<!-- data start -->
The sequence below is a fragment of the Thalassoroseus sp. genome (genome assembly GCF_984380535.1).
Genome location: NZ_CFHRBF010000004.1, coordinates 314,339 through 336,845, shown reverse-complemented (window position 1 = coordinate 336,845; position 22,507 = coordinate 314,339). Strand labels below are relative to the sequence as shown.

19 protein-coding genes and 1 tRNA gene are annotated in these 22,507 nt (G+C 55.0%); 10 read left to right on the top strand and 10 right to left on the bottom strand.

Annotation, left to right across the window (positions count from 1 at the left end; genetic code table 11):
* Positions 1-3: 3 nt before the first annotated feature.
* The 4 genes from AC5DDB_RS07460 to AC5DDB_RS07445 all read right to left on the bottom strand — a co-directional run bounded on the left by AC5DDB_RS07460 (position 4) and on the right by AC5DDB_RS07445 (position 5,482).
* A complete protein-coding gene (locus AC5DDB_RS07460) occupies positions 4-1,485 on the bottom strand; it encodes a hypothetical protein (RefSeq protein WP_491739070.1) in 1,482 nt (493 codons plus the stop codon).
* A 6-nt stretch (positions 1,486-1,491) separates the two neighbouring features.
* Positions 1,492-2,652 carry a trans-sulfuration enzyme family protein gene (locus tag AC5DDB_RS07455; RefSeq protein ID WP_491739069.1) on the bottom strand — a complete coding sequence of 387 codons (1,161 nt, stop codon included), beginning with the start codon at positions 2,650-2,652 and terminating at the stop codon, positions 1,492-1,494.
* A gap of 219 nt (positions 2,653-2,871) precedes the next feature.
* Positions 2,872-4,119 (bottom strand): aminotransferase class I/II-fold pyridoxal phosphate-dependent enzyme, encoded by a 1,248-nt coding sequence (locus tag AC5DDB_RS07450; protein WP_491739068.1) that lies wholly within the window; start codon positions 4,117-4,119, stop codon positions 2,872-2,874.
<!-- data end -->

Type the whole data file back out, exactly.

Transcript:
The sequence below is a fragment of the Thalassoroseus sp. genome (genome assembly GCF_984380535.1).
Genome location: NZ_CFHRBF010000004.1, coordinates 314,339 through 336,845, shown reverse-complemented (window position 1 = coordinate 336,845; position 22,507 = coordinate 314,339). Strand labels below are relative to the sequence as shown.

19 protein-coding genes and 1 tRNA gene are annotated in these 22,507 nt (G+C 55.0%); 10 read left to right on the top strand and 10 right to left on the bottom strand.

Annotation, left to right across the window (positions count from 1 at the left end; genetic code table 11):
* Positions 1-3: 3 nt before the first annotated feature.
* The 4 genes from AC5DDB_RS07460 to AC5DDB_RS07445 all read right to left on the bottom strand — a co-directional run bounded on the left by AC5DDB_RS07460 (position 4) and on the right by AC5DDB_RS07445 (position 5,482).
* A complete protein-coding gene (locus AC5DDB_RS07460) occupies positions 4-1,485 on the bottom strand; it encodes a hypothetical protein (RefSeq protein WP_491739070.1) in 1,482 nt (493 codons plus the stop codon).
* A 6-nt stretch (positions 1,486-1,491) separates the two neighbouring features.
* Positions 1,492-2,652 carry a trans-sulfuration enzyme family protein gene (locus tag AC5DDB_RS07455; RefSeq protein ID WP_491739069.1) on the bottom strand — a complete coding sequence of 387 codons (1,161 nt, stop codon included), beginning with the start codon at positions 2,650-2,652 and terminating at the stop codon, positions 1,492-1,494.
* A gap of 219 nt (positions 2,653-2,871) precedes the next feature.
* Positions 2,872-4,119 (bottom strand): aminotransferase class I/II-fold pyridoxal phosphate-dependent enzyme, encoded by a 1,248-nt coding sequence (locus tag AC5DDB_RS07450; protein WP_491739068.1) that lies wholly within the window; start codon positions 4,117-4,119, stop codon positions 2,872-2,874.